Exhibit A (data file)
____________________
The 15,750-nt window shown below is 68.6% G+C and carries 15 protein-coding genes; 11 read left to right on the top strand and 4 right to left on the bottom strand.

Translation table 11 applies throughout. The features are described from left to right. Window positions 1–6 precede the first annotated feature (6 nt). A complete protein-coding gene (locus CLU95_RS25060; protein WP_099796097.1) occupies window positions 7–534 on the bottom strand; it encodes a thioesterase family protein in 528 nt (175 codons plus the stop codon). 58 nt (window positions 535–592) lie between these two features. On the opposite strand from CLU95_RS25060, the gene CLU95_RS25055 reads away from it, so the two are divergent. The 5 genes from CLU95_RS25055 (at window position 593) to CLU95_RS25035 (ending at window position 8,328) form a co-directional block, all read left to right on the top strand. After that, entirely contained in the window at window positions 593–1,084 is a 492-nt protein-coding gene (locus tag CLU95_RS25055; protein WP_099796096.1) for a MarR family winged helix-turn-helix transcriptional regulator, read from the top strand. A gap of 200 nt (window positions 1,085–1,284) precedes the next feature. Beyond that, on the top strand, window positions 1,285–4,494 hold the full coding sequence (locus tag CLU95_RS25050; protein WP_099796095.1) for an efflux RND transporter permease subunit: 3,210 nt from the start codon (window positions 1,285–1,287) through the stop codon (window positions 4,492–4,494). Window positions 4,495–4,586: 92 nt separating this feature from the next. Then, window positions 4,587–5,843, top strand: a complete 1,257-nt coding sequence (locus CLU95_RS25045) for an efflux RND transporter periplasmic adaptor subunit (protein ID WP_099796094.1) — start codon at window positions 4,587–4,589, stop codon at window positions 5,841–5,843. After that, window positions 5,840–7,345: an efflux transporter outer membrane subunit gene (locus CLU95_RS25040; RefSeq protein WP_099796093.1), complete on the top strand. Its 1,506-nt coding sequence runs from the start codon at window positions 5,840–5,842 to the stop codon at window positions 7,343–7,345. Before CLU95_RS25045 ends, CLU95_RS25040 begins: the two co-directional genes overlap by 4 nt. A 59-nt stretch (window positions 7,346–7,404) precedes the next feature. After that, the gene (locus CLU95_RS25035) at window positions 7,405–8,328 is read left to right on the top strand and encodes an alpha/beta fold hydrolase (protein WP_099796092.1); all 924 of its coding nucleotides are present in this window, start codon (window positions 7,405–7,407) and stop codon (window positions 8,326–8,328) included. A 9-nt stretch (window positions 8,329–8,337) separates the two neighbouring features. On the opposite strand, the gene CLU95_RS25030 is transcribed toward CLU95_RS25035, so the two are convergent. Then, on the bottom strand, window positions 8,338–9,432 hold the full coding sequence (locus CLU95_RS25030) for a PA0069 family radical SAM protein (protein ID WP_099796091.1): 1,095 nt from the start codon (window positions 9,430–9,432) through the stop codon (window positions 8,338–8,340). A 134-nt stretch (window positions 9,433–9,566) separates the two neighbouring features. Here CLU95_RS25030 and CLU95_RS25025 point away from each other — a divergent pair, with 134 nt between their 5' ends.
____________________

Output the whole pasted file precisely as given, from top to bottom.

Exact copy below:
The 15,750-nt window shown below is 68.6% G+C and carries 15 protein-coding genes; 11 read left to right on the top strand and 4 right to left on the bottom strand.

Translation table 11 applies throughout. The features are described from left to right. Window positions 1–6 precede the first annotated feature (6 nt). A complete protein-coding gene (locus CLU95_RS25060; protein WP_099796097.1) occupies window positions 7–534 on the bottom strand; it encodes a thioesterase family protein in 528 nt (175 codons plus the stop codon). 58 nt (window positions 535–592) lie between these two features. On the opposite strand from CLU95_RS25060, the gene CLU95_RS25055 reads away from it, so the two are divergent. The 5 genes from CLU95_RS25055 (at window position 593) to CLU95_RS25035 (ending at window position 8,328) form a co-directional block, all read left to right on the top strand. After that, entirely contained in the window at window positions 593–1,084 is a 492-nt protein-coding gene (locus tag CLU95_RS25055; protein WP_099796096.1) for a MarR family winged helix-turn-helix transcriptional regulator, read from the top strand. A gap of 200 nt (window positions 1,085–1,284) precedes the next feature. Beyond that, on the top strand, window positions 1,285–4,494 hold the full coding sequence (locus tag CLU95_RS25050; protein WP_099796095.1) for an efflux RND transporter permease subunit: 3,210 nt from the start codon (window positions 1,285–1,287) through the stop codon (window positions 4,492–4,494). Window positions 4,495–4,586: 92 nt separating this feature from the next. Then, window positions 4,587–5,843, top strand: a complete 1,257-nt coding sequence (locus CLU95_RS25045) for an efflux RND transporter periplasmic adaptor subunit (protein ID WP_099796094.1) — start codon at window positions 4,587–4,589, stop codon at window positions 5,841–5,843. After that, window positions 5,840–7,345: an efflux transporter outer membrane subunit gene (locus CLU95_RS25040; RefSeq protein WP_099796093.1), complete on the top strand. Its 1,506-nt coding sequence runs from the start codon at window positions 5,840–5,842 to the stop codon at window positions 7,343–7,345. Before CLU95_RS25045 ends, CLU95_RS25040 begins: the two co-directional genes overlap by 4 nt. A 59-nt stretch (window positions 7,346–7,404) precedes the next feature. After that, the gene (locus CLU95_RS25035) at window positions 7,405–8,328 is read left to right on the top strand and encodes an alpha/beta fold hydrolase (protein WP_099796092.1); all 924 of its coding nucleotides are present in this window, start codon (window positions 7,405–7,407) and stop codon (window positions 8,326–8,328) included. A 9-nt stretch (window positions 8,329–8,337) separates the two neighbouring features. On the opposite strand, the gene CLU95_RS25030 is transcribed toward CLU95_RS25035, so the two are convergent. Then, on the bottom strand, window positions 8,338–9,432 hold the full coding sequence (locus CLU95_RS25030) for a PA0069 family radical SAM protein (protein ID WP_099796091.1): 1,095 nt from the start codon (window positions 9,430–9,432) through the stop codon (window positions 8,338–8,340). A 134-nt stretch (window positions 9,433–9,566) separates the two neighbouring features. Here CLU95_RS25030 and CLU95_RS25025 point away from each other — a divergent pair, with 134 nt between their 5' ends.